Abigail Klein Leichman
February 15, 2012, Updated September 11, 2012

Prof. Moussa Youdim holding a capsule of Azilect, the first drug to slow the progression of Parkinson’s disease.

Haifa wasn’t such a hip place when a promising young researcher from Oxford arrived at the Israeli port city in 1977. His task was to establish the pharmacology department at the Technion Institute of Technology’s fledgling medical school.

“The medical school was only three years old, and it was like a desert here,” recalls Prof. Emeritus Moussa Youdim, now director of the Technion-based Eve Topf and US National Parkinson Foundation Centers of Excellence for Neurodegenerative Diseases Research.

“There was not even a decent restaurant. I had to put an incredible amount of effort into setting up the department, recruiting people and purchasing equipment as well as teaching and continuing my research.”

Realizing that he could excel at science or language, but not both, he soon gave up trying to learn Hebrew. This single-minded dedication paid off as Youdim became the driving force behind breakthrough drugs to slow the progression of Parkinson’s and Alzheimer’s diseases. He’s won nearly 50 awards and prizes, most recently sharing a $1 million EMET Prize for Art, Science and Culture for his work in neuroscience.

Spurning offers in the United States and elsewhere, the Teheran native remains in Haifa today, still researching neurodegenerative disease remedies as he turns 72.

“After the first two years, I figured I put in so much effort I might as well stay,” he tells ISRAEL21c.

And despite his lack of Hebrew fluency, he has educated (in English) a cadre of Israeli researchers and biomedical entrepreneurs.

Honored by the Shah

Youdim left Iran at 12 to attend a British boarding school, and was last in Teheran in 1978 to receive a royal medal from the Shah for his advances in understanding Parkinson’s disease and migraine headaches. Just four years later, the Shah – and Youdim’s parents – fled the country.

However, he remembers the Teheran of his youth as “wonderful,” with devout Muslim neighbors who looked after the Jewish Youdim children when their parents were away. “We also encountered people who called us ‘dirty Jews’ on our way to and from school, but only rarely,” he admits.

In 1956, his father became incapacitated by chronic depression and came to England for electroshock treatments because no drug was yet available to treat this disease.

So when young Moussa went off to college at McGill University in Montreal three years later, the new field of neurochemistry caught his imagination and never let go. He earned three degrees from McGill in biochemistry by 1966 and then went for further studies and teaching positions at London University, Cambridge University, College de France and Oxford University.

It took 20 years until Azilect, the Parkinson’s drug he innovated with Technion colleague Prof. John Finberg, was commercialized by Israel’s Teva Pharmaceuticals. It’s now used by patients in 56 countries.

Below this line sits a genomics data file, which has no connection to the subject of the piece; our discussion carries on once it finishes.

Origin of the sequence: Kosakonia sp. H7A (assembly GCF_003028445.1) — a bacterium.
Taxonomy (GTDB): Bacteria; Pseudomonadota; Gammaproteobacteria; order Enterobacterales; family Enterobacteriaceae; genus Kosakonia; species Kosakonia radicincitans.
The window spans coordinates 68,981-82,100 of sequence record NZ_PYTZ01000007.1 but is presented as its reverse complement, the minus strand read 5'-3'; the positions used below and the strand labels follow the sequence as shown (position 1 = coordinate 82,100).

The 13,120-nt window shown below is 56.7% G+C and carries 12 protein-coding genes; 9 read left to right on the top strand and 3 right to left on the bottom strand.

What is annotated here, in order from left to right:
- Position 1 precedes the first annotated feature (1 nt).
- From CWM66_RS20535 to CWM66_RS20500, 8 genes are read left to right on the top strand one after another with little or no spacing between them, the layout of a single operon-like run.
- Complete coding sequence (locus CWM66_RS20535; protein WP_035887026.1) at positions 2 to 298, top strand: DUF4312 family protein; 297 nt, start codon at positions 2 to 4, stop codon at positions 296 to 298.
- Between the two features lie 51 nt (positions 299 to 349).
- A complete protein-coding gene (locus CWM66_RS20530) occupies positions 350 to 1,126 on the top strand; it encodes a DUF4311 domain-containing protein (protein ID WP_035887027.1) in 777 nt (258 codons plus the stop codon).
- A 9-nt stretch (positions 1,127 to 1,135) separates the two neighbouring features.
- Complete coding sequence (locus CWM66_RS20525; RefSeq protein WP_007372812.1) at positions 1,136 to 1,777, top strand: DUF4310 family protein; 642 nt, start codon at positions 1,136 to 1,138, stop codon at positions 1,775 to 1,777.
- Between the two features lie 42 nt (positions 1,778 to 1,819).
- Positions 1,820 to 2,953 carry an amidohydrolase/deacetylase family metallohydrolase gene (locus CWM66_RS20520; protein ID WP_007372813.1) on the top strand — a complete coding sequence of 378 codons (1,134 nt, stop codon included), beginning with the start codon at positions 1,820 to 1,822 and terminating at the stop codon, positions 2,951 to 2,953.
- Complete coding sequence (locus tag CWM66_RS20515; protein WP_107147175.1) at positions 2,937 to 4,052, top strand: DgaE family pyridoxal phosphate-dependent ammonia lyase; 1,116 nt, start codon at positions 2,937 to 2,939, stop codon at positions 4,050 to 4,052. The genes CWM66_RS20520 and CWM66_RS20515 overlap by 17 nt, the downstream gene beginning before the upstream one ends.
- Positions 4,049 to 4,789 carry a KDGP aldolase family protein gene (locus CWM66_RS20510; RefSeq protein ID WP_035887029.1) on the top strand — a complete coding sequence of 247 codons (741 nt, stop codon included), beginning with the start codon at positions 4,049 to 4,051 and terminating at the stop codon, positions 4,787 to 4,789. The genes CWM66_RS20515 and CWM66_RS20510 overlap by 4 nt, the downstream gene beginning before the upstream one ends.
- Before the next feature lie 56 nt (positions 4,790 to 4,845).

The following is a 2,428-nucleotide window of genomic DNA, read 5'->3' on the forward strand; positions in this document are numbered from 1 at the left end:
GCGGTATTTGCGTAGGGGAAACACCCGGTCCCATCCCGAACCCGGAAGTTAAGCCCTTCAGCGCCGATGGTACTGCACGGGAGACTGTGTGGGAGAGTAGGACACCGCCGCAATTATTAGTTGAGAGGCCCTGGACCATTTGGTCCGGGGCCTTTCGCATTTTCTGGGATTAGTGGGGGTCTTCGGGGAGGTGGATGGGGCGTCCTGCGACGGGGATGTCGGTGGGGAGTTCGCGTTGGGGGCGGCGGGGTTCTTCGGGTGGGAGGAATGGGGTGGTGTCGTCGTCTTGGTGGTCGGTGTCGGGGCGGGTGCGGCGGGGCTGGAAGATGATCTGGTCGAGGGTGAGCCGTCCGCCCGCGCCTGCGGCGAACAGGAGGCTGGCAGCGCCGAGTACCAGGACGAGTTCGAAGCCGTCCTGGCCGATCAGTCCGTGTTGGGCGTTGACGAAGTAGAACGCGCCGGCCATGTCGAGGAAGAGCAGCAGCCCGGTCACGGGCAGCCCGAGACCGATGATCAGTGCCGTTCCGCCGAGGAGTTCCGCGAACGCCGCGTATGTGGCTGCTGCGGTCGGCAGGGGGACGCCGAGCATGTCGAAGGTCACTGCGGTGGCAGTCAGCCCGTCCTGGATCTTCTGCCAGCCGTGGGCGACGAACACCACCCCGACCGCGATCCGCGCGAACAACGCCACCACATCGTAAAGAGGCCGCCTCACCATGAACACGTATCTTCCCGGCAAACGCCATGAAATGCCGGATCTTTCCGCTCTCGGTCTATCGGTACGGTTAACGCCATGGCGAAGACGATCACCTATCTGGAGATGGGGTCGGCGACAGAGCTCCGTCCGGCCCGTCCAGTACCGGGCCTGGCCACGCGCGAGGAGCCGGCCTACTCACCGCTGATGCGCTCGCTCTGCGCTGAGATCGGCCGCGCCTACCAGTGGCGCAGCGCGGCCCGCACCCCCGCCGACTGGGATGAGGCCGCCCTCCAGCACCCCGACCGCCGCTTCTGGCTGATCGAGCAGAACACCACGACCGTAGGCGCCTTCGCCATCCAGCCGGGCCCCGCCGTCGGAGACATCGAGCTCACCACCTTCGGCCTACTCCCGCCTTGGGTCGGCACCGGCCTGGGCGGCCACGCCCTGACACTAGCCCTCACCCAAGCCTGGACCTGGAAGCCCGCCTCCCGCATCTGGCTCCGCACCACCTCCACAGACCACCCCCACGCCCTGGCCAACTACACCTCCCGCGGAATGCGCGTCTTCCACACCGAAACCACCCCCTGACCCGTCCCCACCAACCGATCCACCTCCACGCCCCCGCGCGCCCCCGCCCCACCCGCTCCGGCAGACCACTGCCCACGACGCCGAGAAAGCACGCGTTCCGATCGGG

Youdim explains that the lengthy process could have been halved if not for Teva’s initial reticence, but he never abandoned hope. “It was a dream, and if you have a dream you don’t give it up,” he explains.

Getting treatments to patients

Mostly retired from teaching, Youdim is developing next-generation drugs that not only slow the progression of neurodegenerative diseases but repair and protect the affected nerve cells. In January, Avraham Pharmaceuticals reported that clinical trial results for Ladostigil, an anti-Alzheimer’s and anti-Parkinson’s medication Youdim helped develop, are significantly positive, and the trials will continue another six months. Additional drug candidates are being nurtured as well.

“My real goal is to get these into the clinic,” says Youdim. “This is the most important work I have ever done.”

He is involved in a host of collaborative projects through Varinel, a US-registered emerging pharmaceuticals company of which he is the scientific founder. These include developing a cardio-protective drug; researching treatments for amyotrophic lateral sclerosis (ALS) and Huntington disease; and investigating the antibacterial properties of his Parkinson’s drug.

Youdim has written nearly 800 publications, serves on the editorial board of 44 international scientific journals, belongs to 17 national and international scientific societies, and holds 97 international patents in neuropsychiatric and cardiovascular drug development.

World traveler

Youdim and his second wife, Fruma, travel frequently for business and pleasure. He recently toured the Far East, where he has served as a visiting professor at universities in Hong Kong, Seoul Qingdao, Janin and Shanghai, among other places. And in January he flew to Germany to negotiate bringing an anti-Parkinson’s drug invented there to be further developed in Israel.

He enjoys taking in opera and fine cuisine an hour’s drive away in Tel Aviv, and owns seven cameras. “I photograph anything interesting,” he says, from architecture to faces.

Youdim has three children from his first marriage: Son Shai manages a Suzuki dealership in Haifa, son Tal is in his third year of mechanical engineering studies at the Technion, and daughter Avigail is completing her training in jewelry making at Shenkar College of Engineering and Design.

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